Whoosh! This is one full episode, and it all starts with our favorite foreman Traimaqueo, with whom Jaime starts his second cross-class bromance of the film. Pobre Mario, he’s probably out waiting by the car, crying. Anyway, Traimaqueo gives Jaime the tour and quite a bit of folk wisdom. La tierra, el sol, la lluvia, las cepas all working together in harmony. It’d be enough to wet the eyes of any viewer, but then Traimaqueo twists the audience even more with a quote from Pablo Neruda:
Vino color de día,
vino color de noche,
vino con pies de púrpura
o sangre de topacio,
It’s the first bit from Neruda’s poem “Oda al vino” (Ode to Wine).
wine with purple feet
or wine with topaz blood,
But it’s when Jaime meets T’s wife Yolanda that he gets emotional. Apparently, Señora Sánchez está en casa and Carlos laid a big fat lie on JT in the last episode. Ouch! That’s quite a face the young professional makes when hearing the news. But then he shifts gears and heads back to Santiago and we shift to seeing a poignant moment between María and Diego. La profesora tells her student not to abandon his studies (did we know he was thinking about doing that?). He’s got real talent. You don’t understand, profesora, it’s my family. Dad wants me in the family business. María knows what that’s all about, more than Diego could image she tells him. Because, as we should all know by now, she’s Carlos’ sister. But why don’t the filmmakers just tell us that? Do they really think it’ll be a surprise later in the film? Give me a break.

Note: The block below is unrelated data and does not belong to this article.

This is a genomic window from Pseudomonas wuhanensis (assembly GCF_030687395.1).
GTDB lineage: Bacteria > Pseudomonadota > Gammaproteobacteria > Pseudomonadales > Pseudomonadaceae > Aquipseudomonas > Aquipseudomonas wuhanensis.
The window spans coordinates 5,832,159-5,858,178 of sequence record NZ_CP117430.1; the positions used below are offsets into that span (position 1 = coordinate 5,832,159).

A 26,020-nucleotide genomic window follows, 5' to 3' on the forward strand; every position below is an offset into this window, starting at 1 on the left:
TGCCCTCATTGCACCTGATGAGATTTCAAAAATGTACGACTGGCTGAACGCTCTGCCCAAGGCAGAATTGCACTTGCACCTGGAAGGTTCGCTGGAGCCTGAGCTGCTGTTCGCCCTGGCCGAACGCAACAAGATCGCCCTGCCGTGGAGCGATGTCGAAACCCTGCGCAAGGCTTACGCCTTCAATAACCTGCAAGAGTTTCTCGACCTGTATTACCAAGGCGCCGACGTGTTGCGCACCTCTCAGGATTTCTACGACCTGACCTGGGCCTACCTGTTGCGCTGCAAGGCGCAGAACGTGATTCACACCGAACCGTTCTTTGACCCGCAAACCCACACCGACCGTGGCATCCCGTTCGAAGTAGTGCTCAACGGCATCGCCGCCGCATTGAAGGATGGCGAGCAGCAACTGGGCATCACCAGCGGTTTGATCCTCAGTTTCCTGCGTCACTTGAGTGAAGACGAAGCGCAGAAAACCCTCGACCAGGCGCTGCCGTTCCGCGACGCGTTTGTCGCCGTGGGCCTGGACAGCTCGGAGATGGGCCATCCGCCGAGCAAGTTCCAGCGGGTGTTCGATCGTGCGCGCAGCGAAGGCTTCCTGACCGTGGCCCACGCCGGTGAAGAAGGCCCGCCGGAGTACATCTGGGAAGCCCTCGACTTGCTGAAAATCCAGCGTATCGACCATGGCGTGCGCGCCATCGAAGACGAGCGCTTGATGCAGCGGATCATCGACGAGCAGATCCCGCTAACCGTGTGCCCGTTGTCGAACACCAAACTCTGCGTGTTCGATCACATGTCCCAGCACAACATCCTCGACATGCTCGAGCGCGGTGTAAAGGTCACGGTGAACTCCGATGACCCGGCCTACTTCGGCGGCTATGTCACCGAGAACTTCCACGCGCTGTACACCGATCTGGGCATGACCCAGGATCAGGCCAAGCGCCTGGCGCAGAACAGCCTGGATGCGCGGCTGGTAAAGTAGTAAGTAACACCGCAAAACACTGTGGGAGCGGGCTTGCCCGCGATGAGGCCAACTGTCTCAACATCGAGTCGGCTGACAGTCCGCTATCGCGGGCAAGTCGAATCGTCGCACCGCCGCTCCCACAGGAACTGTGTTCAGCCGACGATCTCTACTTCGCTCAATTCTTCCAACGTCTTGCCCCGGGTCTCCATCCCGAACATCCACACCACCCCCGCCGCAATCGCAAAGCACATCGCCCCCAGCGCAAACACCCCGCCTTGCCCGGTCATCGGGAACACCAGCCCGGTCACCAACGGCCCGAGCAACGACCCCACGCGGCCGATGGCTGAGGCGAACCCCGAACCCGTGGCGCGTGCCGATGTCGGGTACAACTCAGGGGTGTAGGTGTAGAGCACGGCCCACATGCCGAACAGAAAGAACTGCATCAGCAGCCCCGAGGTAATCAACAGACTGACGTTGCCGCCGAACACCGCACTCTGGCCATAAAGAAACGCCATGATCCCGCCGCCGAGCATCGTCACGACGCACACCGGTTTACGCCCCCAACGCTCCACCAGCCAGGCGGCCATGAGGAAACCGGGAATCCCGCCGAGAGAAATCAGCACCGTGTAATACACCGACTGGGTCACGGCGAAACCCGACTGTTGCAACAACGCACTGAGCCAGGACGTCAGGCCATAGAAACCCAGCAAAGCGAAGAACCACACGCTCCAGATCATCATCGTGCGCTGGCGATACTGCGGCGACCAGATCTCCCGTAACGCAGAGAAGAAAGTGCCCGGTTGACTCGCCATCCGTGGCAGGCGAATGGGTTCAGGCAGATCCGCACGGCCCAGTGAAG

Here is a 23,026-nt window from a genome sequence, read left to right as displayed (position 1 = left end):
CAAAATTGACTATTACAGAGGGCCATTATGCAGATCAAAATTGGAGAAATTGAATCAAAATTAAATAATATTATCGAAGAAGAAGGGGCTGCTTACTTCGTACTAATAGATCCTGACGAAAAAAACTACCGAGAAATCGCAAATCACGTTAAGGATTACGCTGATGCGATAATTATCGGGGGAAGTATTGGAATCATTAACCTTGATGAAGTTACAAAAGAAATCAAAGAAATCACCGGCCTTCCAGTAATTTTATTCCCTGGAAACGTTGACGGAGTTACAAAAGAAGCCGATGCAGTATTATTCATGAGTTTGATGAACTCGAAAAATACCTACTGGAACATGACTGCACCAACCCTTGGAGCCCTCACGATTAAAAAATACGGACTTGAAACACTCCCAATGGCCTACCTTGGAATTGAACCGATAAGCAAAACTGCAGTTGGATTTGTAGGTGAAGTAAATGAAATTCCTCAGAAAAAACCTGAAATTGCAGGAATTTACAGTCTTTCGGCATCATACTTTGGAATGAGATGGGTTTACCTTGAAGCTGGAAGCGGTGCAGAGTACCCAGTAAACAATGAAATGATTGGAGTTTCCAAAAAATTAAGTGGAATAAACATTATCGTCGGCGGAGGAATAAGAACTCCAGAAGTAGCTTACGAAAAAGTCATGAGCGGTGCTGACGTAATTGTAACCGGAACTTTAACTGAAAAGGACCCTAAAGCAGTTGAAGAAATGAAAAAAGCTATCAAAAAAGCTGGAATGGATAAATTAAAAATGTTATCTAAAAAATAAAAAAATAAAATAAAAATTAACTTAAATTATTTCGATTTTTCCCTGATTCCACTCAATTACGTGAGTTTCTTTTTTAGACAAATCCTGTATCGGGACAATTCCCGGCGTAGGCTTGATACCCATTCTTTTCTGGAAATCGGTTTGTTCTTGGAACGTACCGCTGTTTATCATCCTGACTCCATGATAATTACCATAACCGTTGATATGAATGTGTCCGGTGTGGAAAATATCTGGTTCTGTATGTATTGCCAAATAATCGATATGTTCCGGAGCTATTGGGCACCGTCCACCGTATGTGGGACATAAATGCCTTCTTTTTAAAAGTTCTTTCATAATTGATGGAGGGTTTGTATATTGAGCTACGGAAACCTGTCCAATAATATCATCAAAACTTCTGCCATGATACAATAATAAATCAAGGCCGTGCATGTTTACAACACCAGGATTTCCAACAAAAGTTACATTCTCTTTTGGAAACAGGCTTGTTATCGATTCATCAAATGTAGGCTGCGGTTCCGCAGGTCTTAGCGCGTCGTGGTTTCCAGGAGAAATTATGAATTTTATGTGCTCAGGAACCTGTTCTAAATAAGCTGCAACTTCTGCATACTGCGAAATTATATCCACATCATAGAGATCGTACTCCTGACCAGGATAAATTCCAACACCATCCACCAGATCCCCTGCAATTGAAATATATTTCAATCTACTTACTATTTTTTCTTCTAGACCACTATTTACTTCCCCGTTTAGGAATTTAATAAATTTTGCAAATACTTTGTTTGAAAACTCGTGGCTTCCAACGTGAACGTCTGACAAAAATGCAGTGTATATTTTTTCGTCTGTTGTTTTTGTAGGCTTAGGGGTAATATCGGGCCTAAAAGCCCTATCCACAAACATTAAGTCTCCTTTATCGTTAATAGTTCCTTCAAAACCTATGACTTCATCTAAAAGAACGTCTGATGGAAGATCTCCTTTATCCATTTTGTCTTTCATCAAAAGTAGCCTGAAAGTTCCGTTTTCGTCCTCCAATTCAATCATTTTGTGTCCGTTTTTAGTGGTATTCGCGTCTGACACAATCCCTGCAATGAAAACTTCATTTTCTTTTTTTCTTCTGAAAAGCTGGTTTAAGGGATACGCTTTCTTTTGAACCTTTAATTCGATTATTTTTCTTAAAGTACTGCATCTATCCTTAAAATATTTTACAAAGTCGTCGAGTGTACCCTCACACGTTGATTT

While María dreams of Jaime in one of the silliest scenes in the film, our arch-capitalist goes shopping. How exciting! Luckily, he’s decent enough to contribute to the local economy by buying a Mapuche charm for María from a small shop. If you have sharp eyes, you’ll catch a glimpse of a well-known Mapuche photo in a small cabinet when Jaime walks in. Let it be known that the image is highly merchandised. For instance, Zazzle offers a mouse pad of it if you need to accessorize your computer with trinkets related to Sol y viento. Anyway, shortly after that, Jaime thinks he sees something out of the corner of his eye. It wouldn’t be his ancestral spirit guide, would it? Oddly, that leads to him running into…María! Is fate special or what? She’s out hanging up political propaganda: apoye al pueblo Mapuche (“support the Mapuche people”). JT gives her the figure and then asks her on a date (though they still use “usted” with each other). Someplace romantic…like the bar at his hotel. No, she says, let’s go for a funicular ride. Meet me at Cerro San Cristóbal (Saint Christopher Hill). “Cool.” And we’re all drunk with romance. Right? Right?